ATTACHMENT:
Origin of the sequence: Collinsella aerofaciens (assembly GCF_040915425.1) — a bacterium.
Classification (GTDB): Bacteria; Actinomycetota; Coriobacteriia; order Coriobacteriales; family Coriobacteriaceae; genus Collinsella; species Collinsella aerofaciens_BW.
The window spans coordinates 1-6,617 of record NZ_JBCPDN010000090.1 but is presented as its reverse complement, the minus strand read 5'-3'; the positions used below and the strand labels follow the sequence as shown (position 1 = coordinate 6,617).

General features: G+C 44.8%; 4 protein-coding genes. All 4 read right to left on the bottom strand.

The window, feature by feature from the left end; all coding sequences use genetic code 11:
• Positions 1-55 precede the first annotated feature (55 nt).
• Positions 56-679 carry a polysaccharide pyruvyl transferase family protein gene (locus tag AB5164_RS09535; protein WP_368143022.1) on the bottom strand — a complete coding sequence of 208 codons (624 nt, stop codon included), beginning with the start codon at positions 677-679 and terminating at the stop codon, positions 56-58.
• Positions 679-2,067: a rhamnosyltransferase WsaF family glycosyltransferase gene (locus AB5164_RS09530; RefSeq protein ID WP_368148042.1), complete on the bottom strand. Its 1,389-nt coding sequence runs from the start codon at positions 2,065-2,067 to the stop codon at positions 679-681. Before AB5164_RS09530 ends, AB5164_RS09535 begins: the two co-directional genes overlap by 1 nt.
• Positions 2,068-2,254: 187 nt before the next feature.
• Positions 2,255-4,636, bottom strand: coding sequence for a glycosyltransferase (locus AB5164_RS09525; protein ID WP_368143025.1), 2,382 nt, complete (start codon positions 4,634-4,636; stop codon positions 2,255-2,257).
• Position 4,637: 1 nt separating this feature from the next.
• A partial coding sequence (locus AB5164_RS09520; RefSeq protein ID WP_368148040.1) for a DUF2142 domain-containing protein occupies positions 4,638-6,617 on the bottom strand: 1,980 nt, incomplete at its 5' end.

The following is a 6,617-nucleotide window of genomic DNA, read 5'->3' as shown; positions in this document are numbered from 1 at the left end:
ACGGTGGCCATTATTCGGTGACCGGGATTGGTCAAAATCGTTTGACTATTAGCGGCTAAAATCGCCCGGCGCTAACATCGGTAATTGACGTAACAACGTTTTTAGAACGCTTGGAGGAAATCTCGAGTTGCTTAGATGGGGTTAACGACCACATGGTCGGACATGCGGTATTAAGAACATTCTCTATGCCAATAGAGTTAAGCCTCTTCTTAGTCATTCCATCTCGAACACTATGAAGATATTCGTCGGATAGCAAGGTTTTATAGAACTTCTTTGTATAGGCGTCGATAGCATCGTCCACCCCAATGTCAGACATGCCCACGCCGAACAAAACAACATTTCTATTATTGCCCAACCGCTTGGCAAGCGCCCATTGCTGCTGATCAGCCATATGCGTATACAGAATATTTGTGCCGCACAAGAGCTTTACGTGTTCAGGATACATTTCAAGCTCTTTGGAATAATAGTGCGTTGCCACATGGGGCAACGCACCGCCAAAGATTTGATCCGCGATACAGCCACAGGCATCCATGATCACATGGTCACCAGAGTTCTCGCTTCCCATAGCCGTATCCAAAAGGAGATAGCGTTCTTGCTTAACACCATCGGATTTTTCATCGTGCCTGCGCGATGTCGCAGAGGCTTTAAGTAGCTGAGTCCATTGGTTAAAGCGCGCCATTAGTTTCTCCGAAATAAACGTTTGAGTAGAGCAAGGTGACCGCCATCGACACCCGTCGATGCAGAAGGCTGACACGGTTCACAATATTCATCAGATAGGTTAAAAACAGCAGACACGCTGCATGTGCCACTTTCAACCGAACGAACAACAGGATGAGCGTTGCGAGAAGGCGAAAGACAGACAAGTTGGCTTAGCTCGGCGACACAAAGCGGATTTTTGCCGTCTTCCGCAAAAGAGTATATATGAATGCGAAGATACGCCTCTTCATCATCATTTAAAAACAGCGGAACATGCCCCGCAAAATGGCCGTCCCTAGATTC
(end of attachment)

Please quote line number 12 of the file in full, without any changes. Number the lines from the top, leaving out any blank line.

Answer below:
• A partial coding sequence (locus AB5164_RS09520; RefSeq protein ID WP_368148040.1) for a DUF2142 domain-containing protein occupies positions 4,638-6,617 on the bottom strand: 1,980 nt, incomplete at its 5' end.